Chinese media reports reveal intense infighting in the Chinese regime’s Politburo Standing Committee. Most of the members have been dragged into the political drama triggered by Chongqing police chief Wang Lijun’s taking a medical “leave of absence” and ending up at the U.S. Consulate in Chengdu requesting protection from party boss Bo Xilai.
Insiders from each faction are using different media to reveal sensitive information to the public. The unusual phenomenon has broken the Chinese Communist Party’s (CCP’s) tradition of hiding its dirty laundry from public eyes.
Chinese media reported on Feb. 18 that Chongqing municipal authorities had decided to appoint Tai Zhan to become deputy secretary of Chongqing’s Municipal Party Committee, replacing the incumbent, Ding Xianjun.
Tai was transferred in 2011 from Beijing’s State Administration for Industry & Commerce to Chongqing’s Administration of Industry & Commerce. He is the son of (former regime leader) Jiang Zemin’s cousin, Jiang Zeling, while Ding Xianjun’s political career was once promoted by He Guoqiang, Secretary of the Central Commission for Discipline Inspection.
On Feb. 18, Chongqing’s largest Party newspaper, Chongqing Daily, said in a front-page article that Guan Haixiang has been appointed to take the post of Party Secretary to oversee security work in Chongqing and will continue the “hitting the black” campaign in the spring.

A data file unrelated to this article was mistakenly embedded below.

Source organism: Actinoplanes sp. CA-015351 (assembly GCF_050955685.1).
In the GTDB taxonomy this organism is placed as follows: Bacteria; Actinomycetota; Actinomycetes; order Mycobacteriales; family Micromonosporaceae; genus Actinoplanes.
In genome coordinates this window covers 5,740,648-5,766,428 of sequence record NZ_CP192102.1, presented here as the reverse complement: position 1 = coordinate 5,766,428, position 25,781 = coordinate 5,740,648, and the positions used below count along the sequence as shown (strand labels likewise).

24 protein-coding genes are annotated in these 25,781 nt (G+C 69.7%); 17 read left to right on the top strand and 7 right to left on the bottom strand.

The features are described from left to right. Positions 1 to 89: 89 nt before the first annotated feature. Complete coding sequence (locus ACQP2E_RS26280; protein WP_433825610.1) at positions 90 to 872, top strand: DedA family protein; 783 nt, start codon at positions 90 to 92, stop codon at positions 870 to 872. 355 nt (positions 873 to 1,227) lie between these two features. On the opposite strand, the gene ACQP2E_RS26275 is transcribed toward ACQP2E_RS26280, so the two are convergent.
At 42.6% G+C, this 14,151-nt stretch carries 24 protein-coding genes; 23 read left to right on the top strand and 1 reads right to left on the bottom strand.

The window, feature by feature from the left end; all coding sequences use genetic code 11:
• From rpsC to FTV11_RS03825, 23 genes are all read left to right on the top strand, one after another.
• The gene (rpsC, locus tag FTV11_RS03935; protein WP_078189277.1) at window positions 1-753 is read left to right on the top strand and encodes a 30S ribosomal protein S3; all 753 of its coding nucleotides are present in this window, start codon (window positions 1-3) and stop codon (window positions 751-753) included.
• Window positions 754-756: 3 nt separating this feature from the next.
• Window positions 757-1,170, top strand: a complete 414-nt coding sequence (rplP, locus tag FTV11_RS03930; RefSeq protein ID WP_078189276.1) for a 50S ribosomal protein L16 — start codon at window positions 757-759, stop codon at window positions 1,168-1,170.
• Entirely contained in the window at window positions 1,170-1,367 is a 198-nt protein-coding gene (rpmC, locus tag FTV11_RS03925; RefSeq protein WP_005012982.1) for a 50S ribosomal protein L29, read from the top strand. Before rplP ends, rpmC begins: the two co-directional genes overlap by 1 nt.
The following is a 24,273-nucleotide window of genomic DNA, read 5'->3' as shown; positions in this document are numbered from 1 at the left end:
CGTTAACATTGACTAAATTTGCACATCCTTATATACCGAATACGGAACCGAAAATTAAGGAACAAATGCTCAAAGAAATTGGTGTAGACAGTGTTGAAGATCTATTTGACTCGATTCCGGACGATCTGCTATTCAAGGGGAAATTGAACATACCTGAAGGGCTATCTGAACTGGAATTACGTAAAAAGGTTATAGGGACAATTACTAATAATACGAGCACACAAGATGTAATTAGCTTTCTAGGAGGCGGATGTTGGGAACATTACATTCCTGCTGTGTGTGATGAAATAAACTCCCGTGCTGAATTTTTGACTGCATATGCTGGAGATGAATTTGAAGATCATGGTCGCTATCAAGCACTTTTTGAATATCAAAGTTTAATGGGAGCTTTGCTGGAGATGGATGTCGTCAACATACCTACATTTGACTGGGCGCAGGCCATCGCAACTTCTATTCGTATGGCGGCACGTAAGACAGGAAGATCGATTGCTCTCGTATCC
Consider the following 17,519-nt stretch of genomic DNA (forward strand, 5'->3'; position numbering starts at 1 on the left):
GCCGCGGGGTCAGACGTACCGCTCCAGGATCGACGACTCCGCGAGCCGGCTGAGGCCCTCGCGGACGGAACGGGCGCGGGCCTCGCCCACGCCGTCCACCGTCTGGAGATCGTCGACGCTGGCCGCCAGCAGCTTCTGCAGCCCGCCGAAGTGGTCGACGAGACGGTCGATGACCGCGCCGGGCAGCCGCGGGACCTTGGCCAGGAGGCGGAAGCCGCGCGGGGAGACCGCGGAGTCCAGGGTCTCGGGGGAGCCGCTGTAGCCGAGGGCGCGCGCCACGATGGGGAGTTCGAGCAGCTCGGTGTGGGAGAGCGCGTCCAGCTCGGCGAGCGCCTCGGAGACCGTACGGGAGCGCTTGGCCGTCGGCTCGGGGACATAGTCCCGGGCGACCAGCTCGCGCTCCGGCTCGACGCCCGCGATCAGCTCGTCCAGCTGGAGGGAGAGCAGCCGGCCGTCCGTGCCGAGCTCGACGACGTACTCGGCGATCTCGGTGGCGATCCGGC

Guan was a political worker in the Communist Youth League from 1994 to 2009. The Communist Youth League has formed Hu Jintao’s power base.
Bill Gertz, a national security writer specializing in China issues, wrote on Washington’s Free Beacon, quoting Chinese officials saying that Zhou Yongkang, China’s most senior security official and a member of the Politburo Standing Committee, has taken charge of Chongqing from Bo Xilai. However, Zhou has not allowed Beijing security authorities to further investigate or arrest Bo.
The state-run People’s Daily published a commentary on Feb. 16 criticizing some local officials for focusing on vanity projects that waste money and manpower for the purpose of climbing the political ladder.
The commentary can be regarded as the position of the Party’s top leaders who are probably preparing propaganda to target Bo Xilai, Zhang Weiguo, editor-in-chief of Hong Kong’s Trends magazine told Radio Free Asia (RFA).
The commentary echoes a speech Xi Jinping made last year about cadres’ position changing hands, indicating Xi has already taken the lead in the Party organizations, Ming Xia, a professor of Political Science at City University of New York, told RFA.
Another commentary on People’s Daily on Feb. 17 stressed that during changing hands of leadership, some officials tend to leave problems to their successor, instead of finding solutions during their terms.
The article implies that Hu Jintao should deal with the problem caused by Bo and Wang promptly and not leave it to the new leadership after the 18th Party Congress, according to the Chinese-language dissident website Boxun. This articles also shows Xi’s supporters urging Hu and Wen via People’s Daily to handle the matter as soon as possible, according to Boxun.
The Mingjing Monthly magazine, which Chinese-language media regard as being tied to Jiang Zemin, recently quoted an insider’s words and listed five pieces of evidence incriminating Bo Xilai. The article said, “Bo has reached a frenzied state trying to enter the standing committee of the Politburo. He is now known as the biggest hypocrite in the Party by the top Party leaders.”
On Feb. 14 the Mingjing website was the first to publish an article saying that all nine Politburo Standing Committee members agreeing to conduct a criminal investigation task force targeting Bo Xilai.